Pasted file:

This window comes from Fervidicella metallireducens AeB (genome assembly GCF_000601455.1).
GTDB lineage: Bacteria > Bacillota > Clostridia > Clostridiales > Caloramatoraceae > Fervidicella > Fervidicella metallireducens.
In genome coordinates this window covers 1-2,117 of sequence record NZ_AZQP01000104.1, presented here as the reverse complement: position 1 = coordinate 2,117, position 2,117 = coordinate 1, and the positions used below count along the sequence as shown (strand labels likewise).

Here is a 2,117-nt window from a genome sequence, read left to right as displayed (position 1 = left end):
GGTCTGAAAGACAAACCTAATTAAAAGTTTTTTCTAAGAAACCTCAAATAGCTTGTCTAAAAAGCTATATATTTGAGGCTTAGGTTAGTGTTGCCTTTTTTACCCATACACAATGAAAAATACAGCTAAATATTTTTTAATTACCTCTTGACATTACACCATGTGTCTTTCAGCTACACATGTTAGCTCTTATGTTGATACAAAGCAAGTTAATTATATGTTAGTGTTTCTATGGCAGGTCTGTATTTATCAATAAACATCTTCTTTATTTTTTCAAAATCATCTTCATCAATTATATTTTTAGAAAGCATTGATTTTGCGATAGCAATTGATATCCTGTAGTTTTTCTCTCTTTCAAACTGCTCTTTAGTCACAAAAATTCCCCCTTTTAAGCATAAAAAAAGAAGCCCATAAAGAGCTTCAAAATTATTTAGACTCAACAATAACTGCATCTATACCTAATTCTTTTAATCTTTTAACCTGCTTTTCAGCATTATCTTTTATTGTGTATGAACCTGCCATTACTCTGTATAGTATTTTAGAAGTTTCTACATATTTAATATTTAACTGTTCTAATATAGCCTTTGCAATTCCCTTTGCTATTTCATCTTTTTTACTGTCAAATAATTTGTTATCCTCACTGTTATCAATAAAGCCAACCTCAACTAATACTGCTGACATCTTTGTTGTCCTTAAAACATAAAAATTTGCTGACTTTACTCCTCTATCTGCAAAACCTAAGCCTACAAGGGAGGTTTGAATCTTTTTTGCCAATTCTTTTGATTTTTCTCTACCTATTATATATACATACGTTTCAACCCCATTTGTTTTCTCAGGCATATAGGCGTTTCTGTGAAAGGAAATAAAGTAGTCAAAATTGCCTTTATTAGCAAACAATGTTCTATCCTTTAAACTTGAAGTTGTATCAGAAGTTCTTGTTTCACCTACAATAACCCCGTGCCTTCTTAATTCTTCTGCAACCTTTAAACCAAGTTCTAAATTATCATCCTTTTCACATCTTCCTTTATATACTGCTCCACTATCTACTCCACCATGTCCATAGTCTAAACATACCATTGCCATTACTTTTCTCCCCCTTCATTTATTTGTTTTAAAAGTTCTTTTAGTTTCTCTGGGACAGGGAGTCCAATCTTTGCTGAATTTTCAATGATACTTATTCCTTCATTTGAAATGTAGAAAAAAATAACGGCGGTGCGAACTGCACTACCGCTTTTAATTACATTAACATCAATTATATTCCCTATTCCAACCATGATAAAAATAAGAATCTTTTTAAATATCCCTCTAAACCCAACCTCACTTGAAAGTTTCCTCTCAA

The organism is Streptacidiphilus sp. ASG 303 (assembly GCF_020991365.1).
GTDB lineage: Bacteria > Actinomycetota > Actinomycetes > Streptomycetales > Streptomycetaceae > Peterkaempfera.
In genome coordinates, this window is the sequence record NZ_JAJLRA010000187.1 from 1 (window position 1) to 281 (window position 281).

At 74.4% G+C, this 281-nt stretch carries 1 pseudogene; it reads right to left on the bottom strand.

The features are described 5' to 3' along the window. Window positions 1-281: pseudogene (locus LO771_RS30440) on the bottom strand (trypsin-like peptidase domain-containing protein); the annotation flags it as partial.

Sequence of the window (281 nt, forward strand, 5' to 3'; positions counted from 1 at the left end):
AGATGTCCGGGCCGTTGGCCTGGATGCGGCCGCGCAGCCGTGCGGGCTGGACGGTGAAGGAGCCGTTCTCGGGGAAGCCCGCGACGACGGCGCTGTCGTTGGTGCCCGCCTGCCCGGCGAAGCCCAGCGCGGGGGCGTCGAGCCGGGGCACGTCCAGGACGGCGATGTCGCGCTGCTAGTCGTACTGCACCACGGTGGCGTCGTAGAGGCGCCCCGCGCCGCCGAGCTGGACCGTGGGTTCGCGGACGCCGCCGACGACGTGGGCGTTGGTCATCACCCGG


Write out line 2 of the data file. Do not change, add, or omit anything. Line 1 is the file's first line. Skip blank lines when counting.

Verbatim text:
GTDB lineage: Bacteria > Bacillota > Clostridia > Clostridiales > Caloramatoraceae > Fervidicella > Fervidicella metallireducens.